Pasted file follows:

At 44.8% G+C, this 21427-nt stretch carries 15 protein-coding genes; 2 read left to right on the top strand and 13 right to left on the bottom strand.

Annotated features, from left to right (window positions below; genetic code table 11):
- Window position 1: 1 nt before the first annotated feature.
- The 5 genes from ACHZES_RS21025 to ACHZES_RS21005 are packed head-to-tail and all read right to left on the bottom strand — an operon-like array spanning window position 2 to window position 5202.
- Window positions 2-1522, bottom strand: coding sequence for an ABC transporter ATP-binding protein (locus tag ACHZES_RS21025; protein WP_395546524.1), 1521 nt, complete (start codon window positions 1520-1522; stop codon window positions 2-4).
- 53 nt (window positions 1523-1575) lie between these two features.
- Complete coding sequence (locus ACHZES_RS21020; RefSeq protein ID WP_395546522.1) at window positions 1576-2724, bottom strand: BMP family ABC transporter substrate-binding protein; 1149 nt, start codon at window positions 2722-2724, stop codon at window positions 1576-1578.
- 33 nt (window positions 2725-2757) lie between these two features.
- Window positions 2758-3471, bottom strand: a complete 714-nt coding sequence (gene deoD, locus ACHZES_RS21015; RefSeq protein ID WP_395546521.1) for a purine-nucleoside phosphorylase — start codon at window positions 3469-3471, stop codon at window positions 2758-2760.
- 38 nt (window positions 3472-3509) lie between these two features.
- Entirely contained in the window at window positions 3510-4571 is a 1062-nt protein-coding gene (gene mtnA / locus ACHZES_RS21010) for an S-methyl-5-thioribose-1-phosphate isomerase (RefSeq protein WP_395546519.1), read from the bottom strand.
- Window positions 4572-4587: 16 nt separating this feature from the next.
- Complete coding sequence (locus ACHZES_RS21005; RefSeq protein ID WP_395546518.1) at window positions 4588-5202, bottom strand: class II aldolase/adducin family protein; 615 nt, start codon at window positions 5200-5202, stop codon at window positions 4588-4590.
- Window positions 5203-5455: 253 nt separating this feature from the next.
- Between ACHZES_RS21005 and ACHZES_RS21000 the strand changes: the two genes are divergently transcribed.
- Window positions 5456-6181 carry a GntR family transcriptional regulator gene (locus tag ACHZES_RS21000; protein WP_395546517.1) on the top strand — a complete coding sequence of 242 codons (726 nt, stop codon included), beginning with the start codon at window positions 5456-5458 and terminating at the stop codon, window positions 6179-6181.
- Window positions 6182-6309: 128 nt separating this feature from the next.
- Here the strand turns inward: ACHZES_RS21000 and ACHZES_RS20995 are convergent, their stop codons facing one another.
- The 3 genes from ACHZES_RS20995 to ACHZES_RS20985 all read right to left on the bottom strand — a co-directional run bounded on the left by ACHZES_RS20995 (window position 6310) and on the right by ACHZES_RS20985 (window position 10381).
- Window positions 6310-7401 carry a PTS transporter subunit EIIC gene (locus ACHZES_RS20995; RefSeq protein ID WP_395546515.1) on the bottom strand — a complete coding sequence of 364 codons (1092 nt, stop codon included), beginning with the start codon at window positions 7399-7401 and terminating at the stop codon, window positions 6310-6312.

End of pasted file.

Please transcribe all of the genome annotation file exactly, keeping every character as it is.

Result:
At 44.8% G+C, this 21427-nt stretch carries 15 protein-coding genes; 2 read left to right on the top strand and 13 right to left on the bottom strand.

Annotated features, from left to right (window positions below; genetic code table 11):
- Window position 1: 1 nt before the first annotated feature.
- The 5 genes from ACHZES_RS21025 to ACHZES_RS21005 are packed head-to-tail and all read right to left on the bottom strand — an operon-like array spanning window position 2 to window position 5202.
- Window positions 2-1522, bottom strand: coding sequence for an ABC transporter ATP-binding protein (locus tag ACHZES_RS21025; protein WP_395546524.1), 1521 nt, complete (start codon window positions 1520-1522; stop codon window positions 2-4).
- 53 nt (window positions 1523-1575) lie between these two features.
- Complete coding sequence (locus ACHZES_RS21020; RefSeq protein ID WP_395546522.1) at window positions 1576-2724, bottom strand: BMP family ABC transporter substrate-binding protein; 1149 nt, start codon at window positions 2722-2724, stop codon at window positions 1576-1578.
- 33 nt (window positions 2725-2757) lie between these two features.
- Window positions 2758-3471, bottom strand: a complete 714-nt coding sequence (gene deoD, locus ACHZES_RS21015; RefSeq protein ID WP_395546521.1) for a purine-nucleoside phosphorylase — start codon at window positions 3469-3471, stop codon at window positions 2758-2760.
- 38 nt (window positions 3472-3509) lie between these two features.
- Entirely contained in the window at window positions 3510-4571 is a 1062-nt protein-coding gene (gene mtnA / locus ACHZES_RS21010) for an S-methyl-5-thioribose-1-phosphate isomerase (RefSeq protein WP_395546519.1), read from the bottom strand.
- Window positions 4572-4587: 16 nt separating this feature from the next.
- Complete coding sequence (locus ACHZES_RS21005; RefSeq protein ID WP_395546518.1) at window positions 4588-5202, bottom strand: class II aldolase/adducin family protein; 615 nt, start codon at window positions 5200-5202, stop codon at window positions 4588-4590.
- Window positions 5203-5455: 253 nt separating this feature from the next.
- Between ACHZES_RS21005 and ACHZES_RS21000 the strand changes: the two genes are divergently transcribed.
- Window positions 5456-6181 carry a GntR family transcriptional regulator gene (locus tag ACHZES_RS21000; protein WP_395546517.1) on the top strand — a complete coding sequence of 242 codons (726 nt, stop codon included), beginning with the start codon at window positions 5456-5458 and terminating at the stop codon, window positions 6179-6181.
- Window positions 6182-6309: 128 nt separating this feature from the next.
- Here the strand turns inward: ACHZES_RS21000 and ACHZES_RS20995 are convergent, their stop codons facing one another.
- The 3 genes from ACHZES_RS20995 to ACHZES_RS20985 all read right to left on the bottom strand — a co-directional run bounded on the left by ACHZES_RS20995 (window position 6310) and on the right by ACHZES_RS20985 (window position 10381).
- Window positions 6310-7401 carry a PTS transporter subunit EIIC gene (locus ACHZES_RS20995; RefSeq protein ID WP_395546515.1) on the bottom strand — a complete coding sequence of 364 codons (1092 nt, stop codon included), beginning with the start codon at window positions 7399-7401 and terminating at the stop codon, window positions 6310-6312.